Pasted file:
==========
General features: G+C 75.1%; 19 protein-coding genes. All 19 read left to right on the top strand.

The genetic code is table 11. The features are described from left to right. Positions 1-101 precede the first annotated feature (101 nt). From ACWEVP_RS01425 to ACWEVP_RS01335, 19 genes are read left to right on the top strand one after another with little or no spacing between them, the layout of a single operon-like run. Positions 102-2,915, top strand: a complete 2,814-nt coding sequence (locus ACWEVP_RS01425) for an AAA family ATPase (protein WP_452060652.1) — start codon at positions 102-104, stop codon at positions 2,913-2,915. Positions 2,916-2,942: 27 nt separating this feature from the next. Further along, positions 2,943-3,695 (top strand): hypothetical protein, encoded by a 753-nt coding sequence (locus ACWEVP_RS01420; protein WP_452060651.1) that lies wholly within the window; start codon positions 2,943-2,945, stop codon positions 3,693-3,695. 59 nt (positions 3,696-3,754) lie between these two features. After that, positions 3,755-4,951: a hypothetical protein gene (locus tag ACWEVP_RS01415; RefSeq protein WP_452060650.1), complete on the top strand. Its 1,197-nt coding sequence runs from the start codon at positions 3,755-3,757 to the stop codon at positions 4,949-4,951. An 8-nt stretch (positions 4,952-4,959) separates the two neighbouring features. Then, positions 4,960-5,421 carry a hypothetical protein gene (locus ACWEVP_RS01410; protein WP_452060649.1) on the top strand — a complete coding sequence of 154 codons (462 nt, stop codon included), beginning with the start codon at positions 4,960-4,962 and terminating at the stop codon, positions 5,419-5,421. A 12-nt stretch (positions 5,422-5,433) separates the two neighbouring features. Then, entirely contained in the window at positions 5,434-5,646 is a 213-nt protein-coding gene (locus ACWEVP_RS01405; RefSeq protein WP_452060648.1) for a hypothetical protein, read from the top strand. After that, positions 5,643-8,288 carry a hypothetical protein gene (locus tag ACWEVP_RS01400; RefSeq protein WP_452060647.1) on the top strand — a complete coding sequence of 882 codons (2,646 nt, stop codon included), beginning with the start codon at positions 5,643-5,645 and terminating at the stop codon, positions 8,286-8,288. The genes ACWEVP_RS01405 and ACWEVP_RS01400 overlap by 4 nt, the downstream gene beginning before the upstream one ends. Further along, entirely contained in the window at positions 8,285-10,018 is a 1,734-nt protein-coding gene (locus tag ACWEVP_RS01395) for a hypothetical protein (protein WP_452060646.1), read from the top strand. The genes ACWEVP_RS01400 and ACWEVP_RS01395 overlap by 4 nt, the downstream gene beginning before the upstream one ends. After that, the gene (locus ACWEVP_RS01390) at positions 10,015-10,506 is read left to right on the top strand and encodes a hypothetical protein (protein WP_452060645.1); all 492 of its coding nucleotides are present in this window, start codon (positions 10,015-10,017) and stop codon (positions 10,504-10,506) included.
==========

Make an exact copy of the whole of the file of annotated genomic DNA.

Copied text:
General features: G+C 75.1%; 19 protein-coding genes. All 19 read left to right on the top strand.

The genetic code is table 11. The features are described from left to right. Positions 1-101 precede the first annotated feature (101 nt). From ACWEVP_RS01425 to ACWEVP_RS01335, 19 genes are read left to right on the top strand one after another with little or no spacing between them, the layout of a single operon-like run. Positions 102-2,915, top strand: a complete 2,814-nt coding sequence (locus ACWEVP_RS01425) for an AAA family ATPase (protein WP_452060652.1) — start codon at positions 102-104, stop codon at positions 2,913-2,915. Positions 2,916-2,942: 27 nt separating this feature from the next. Further along, positions 2,943-3,695 (top strand): hypothetical protein, encoded by a 753-nt coding sequence (locus ACWEVP_RS01420; protein WP_452060651.1) that lies wholly within the window; start codon positions 2,943-2,945, stop codon positions 3,693-3,695. 59 nt (positions 3,696-3,754) lie between these two features. After that, positions 3,755-4,951: a hypothetical protein gene (locus tag ACWEVP_RS01415; RefSeq protein WP_452060650.1), complete on the top strand. Its 1,197-nt coding sequence runs from the start codon at positions 3,755-3,757 to the stop codon at positions 4,949-4,951. An 8-nt stretch (positions 4,952-4,959) separates the two neighbouring features. Then, positions 4,960-5,421 carry a hypothetical protein gene (locus ACWEVP_RS01410; protein WP_452060649.1) on the top strand — a complete coding sequence of 154 codons (462 nt, stop codon included), beginning with the start codon at positions 4,960-4,962 and terminating at the stop codon, positions 5,419-5,421. A 12-nt stretch (positions 5,422-5,433) separates the two neighbouring features. Then, entirely contained in the window at positions 5,434-5,646 is a 213-nt protein-coding gene (locus ACWEVP_RS01405; RefSeq protein WP_452060648.1) for a hypothetical protein, read from the top strand. After that, positions 5,643-8,288 carry a hypothetical protein gene (locus tag ACWEVP_RS01400; RefSeq protein WP_452060647.1) on the top strand — a complete coding sequence of 882 codons (2,646 nt, stop codon included), beginning with the start codon at positions 5,643-5,645 and terminating at the stop codon, positions 8,286-8,288. The genes ACWEVP_RS01405 and ACWEVP_RS01400 overlap by 4 nt, the downstream gene beginning before the upstream one ends. Further along, entirely contained in the window at positions 8,285-10,018 is a 1,734-nt protein-coding gene (locus tag ACWEVP_RS01395) for a hypothetical protein (protein WP_452060646.1), read from the top strand. The genes ACWEVP_RS01400 and ACWEVP_RS01395 overlap by 4 nt, the downstream gene beginning before the upstream one ends. After that, the gene (locus ACWEVP_RS01390) at positions 10,015-10,506 is read left to right on the top strand and encodes a hypothetical protein (protein WP_452060645.1); all 492 of its coding nucleotides are present in this window, start codon (positions 10,015-10,017) and stop codon (positions 10,504-10,506) included.